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Romance En Pointe from the Royal Ballet with Onegin.
Just in time for Valentine’s Day, the Royal Ballet revives Onegin choreographed by John Cranko, a work which was created for the Stuttgart Ballet in 1965 and first performed at the Royal Opera House in 2001. Cranko was the director of the Stuttgart Ballet when he created Onegin, a full length ‘story ballet’. It’s an achingly romantic tale, of the young Tatiana and her unrequited love for Yevgeniy Onegin. He ignores her and instead flirts with her younger sister, Olga who is engaged to his best friend Lensky. The resulting duel ends in Lensky’s death and Onegin flees the scene.
Some years later, he returns to St Petersburg to find Tatiana all grown up, elegant, beautiful – and married. Her spurned passion is turned on its head when Onegin falls deeply in love with her. Despite still loving Onegin, in the final scene, duty overcomes love leaving Onegin alone.
Based on Alexander Pushkin’s verse novel, Yevgeniy Onegin was the inspiration for an opera by Tchaikovsky and later for the ballet. It was while Cranko was choreographing the dances for the opera in 1952 that John Cranko first became acquainted with the work. The music was created for the ballet principally from Tchaikovsky’s piano works, arranged for Cranko by Kurt-Heinz Stolze, the Kapellmeister for Stuttgart Ballet.
Much of the choreography was innovative at the time. Tatiana is first seen lying on her stomach reading a book while when Onegin makes his first entry it is with his back to the audience. It’s a ballet where characterisation is crucial and the dancers captivate us by drawing us into the story.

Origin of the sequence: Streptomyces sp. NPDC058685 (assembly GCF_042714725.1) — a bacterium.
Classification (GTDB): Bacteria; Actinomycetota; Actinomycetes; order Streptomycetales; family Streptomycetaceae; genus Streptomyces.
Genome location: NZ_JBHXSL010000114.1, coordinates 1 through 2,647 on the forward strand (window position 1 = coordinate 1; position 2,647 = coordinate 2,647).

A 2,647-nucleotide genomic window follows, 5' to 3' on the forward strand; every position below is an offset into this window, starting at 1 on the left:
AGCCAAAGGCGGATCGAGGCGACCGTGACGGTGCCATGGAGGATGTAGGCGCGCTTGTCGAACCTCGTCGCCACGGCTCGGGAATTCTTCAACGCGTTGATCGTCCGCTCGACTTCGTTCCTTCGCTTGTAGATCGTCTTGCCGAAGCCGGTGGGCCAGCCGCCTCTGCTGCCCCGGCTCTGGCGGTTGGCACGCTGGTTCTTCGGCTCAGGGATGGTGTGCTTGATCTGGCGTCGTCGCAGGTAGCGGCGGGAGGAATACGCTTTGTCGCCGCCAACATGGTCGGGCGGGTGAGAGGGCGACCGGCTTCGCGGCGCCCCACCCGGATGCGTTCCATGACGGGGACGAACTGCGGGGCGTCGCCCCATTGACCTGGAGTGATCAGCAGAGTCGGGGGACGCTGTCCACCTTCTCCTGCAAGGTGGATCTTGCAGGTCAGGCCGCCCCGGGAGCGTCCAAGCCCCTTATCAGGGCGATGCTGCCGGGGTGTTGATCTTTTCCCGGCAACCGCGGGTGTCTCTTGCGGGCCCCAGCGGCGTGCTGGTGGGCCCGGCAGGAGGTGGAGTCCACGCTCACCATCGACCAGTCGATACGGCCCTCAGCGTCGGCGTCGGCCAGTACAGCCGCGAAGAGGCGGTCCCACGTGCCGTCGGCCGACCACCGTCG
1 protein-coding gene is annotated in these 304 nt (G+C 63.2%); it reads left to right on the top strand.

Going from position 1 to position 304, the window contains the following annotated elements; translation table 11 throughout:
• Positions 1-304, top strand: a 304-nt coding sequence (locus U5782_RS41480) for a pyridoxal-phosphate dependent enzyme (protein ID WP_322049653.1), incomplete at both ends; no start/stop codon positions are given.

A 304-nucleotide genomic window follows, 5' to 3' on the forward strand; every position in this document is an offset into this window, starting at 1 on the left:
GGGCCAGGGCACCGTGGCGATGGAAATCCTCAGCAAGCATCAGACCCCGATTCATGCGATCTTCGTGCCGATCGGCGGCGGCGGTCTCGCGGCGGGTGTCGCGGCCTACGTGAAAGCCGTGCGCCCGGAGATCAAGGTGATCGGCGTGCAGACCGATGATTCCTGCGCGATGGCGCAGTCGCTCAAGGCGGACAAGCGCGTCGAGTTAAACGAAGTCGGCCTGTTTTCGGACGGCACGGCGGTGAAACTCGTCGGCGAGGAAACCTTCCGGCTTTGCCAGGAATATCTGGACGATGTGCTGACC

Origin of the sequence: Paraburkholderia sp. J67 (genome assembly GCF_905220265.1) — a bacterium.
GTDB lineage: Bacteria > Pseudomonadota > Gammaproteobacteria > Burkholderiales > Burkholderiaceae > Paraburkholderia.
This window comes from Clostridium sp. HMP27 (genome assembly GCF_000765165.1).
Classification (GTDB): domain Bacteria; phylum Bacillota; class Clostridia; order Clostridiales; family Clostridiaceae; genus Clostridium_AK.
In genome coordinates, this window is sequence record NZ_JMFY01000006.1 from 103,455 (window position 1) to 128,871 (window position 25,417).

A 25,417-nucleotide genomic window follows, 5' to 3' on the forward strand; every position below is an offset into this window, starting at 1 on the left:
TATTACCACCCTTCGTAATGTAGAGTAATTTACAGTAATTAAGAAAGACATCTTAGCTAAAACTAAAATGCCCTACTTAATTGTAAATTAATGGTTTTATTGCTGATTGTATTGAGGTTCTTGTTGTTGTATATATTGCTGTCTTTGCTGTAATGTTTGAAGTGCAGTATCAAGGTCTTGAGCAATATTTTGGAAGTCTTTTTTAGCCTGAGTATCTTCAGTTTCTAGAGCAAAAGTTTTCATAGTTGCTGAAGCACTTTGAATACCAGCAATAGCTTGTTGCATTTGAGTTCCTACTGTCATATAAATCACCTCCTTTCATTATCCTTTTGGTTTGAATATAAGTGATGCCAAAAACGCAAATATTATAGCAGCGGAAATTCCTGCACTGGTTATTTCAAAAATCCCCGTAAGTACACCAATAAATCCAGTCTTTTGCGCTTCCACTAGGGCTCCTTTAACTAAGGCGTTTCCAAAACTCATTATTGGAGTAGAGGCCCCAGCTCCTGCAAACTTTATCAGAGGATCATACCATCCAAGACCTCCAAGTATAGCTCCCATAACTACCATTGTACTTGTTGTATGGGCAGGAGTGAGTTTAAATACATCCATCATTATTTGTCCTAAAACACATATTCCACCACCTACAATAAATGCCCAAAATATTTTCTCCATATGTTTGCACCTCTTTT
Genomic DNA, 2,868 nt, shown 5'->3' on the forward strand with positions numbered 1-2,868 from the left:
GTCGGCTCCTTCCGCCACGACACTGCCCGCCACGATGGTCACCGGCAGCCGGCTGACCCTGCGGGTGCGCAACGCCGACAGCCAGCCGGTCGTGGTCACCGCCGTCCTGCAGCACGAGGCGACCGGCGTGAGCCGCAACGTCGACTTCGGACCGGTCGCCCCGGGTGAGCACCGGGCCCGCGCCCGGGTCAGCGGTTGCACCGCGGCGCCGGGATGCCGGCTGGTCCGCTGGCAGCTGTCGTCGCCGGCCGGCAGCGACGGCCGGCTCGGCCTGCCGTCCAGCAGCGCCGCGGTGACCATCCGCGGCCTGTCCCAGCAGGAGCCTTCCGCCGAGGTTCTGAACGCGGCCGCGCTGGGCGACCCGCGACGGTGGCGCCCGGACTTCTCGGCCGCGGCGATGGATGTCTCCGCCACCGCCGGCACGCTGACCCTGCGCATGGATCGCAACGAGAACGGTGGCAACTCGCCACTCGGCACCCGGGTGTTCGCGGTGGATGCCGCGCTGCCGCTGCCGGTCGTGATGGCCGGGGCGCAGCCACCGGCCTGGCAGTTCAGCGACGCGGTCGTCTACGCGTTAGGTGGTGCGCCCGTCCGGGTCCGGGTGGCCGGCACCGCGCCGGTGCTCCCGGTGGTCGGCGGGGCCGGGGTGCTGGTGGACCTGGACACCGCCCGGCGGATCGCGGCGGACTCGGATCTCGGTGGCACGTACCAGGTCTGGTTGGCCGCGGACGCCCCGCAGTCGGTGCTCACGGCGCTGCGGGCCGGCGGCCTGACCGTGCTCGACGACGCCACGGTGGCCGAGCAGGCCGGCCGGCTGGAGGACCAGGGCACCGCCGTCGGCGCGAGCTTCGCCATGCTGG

Natalia Osipova as Tatiana was convincing both as a young, bookish country ingénue, so enthralled by Onegin that she manages to imagine him appearing from her bedroom mirror to dance with her, and as a content wife, married to Prince Gremin (Gary Avis). Onegin was played by Reece Clarke who made an admirable and impressive role debut as the aloof and arrogant protagonist, with some stunning dancing in both the mirror pas de deux and in the final pas de deux. The mirror motif used here is intended to take us from reality to the fantasy world of Tatiana’s mind. Dancing of the pas de deux itself evolved from an apparently hesitant pairing of Clark and Osipova to some strikingly athletic lifts and an empathetic partnership.
Francesca Hayward, making a role debut as Olga was flirtatious and charming, partnered with Matthew Ball as Lensky, the pair were enthralling and captivating to watch.
I was suitably impressed by the corp too, for seamless integration with the soloists and elegant, tidy dancing interspersed with some truly delightful moments.
Elegant designs from Jürgen Rose take us convincingly from a Russian country house to the St Petersburg Palace of Prince Gremin, complete with massive chandeliers, luscious drapes and gilded walls.
While the music lacks the truly memorable moments of an original work by Tchaikovsky, it provided a perfect counter for the ballet, with the orchestra conducted by Valery Ovsyanikov performing impeccably.
Not surprisingly with such a quartet of exemplary performances, endless curtain calls were needed to satisfy the enthusiasm of an exuberant and passionate audience.
Such an achingly romantic story seems to me to be perfectly scheduled for a Valentine’s Day treat. I wonder if I can find someone to take me for a second viewing.
Royal Opera House
Bow Street, London,
18 January–29 February 2020
Evening Performances at 21, 24 January, 7,8,12,21,22,24,27,20 February at 7.30pm 18 January, 22 February at 7pm
Matinee Performance 18 January at 1.30pm
Tickets £5 – £110 Royal Opera House Box Office www.roh.org.uk +44 (0)20 7304 4000